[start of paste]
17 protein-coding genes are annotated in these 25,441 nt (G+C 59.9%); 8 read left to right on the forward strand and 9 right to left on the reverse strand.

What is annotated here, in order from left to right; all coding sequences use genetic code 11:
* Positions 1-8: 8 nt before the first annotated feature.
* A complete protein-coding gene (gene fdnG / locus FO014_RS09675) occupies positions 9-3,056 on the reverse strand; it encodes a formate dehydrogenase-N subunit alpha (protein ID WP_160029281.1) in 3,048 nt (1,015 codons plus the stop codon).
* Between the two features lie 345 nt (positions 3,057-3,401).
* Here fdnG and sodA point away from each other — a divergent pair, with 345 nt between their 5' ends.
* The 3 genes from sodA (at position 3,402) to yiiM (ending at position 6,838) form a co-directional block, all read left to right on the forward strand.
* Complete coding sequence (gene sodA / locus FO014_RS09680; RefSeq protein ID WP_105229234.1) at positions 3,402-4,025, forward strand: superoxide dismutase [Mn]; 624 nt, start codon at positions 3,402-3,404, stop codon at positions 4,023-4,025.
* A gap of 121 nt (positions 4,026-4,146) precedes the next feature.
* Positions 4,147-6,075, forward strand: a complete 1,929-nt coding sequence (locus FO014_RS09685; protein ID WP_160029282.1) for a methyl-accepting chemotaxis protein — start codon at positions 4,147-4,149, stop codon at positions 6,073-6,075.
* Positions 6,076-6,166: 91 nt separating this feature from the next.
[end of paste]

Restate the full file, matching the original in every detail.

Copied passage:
17 protein-coding genes are annotated in these 25,441 nt (G+C 59.9%); 8 read left to right on the forward strand and 9 right to left on the reverse strand.

What is annotated here, in order from left to right; all coding sequences use genetic code 11:
* Positions 1-8: 8 nt before the first annotated feature.
* A complete protein-coding gene (gene fdnG / locus FO014_RS09675) occupies positions 9-3,056 on the reverse strand; it encodes a formate dehydrogenase-N subunit alpha (protein ID WP_160029281.1) in 3,048 nt (1,015 codons plus the stop codon).
* Between the two features lie 345 nt (positions 3,057-3,401).
* Here fdnG and sodA point away from each other — a divergent pair, with 345 nt between their 5' ends.
* The 3 genes from sodA (at position 3,402) to yiiM (ending at position 6,838) form a co-directional block, all read left to right on the forward strand.
* Complete coding sequence (gene sodA / locus FO014_RS09680; RefSeq protein ID WP_105229234.1) at positions 3,402-4,025, forward strand: superoxide dismutase [Mn]; 624 nt, start codon at positions 3,402-3,404, stop codon at positions 4,023-4,025.
* A gap of 121 nt (positions 4,026-4,146) precedes the next feature.
* Positions 4,147-6,075, forward strand: a complete 1,929-nt coding sequence (locus FO014_RS09685; protein ID WP_160029282.1) for a methyl-accepting chemotaxis protein — start codon at positions 4,147-4,149, stop codon at positions 6,073-6,075.
* Positions 6,076-6,166: 91 nt separating this feature from the next.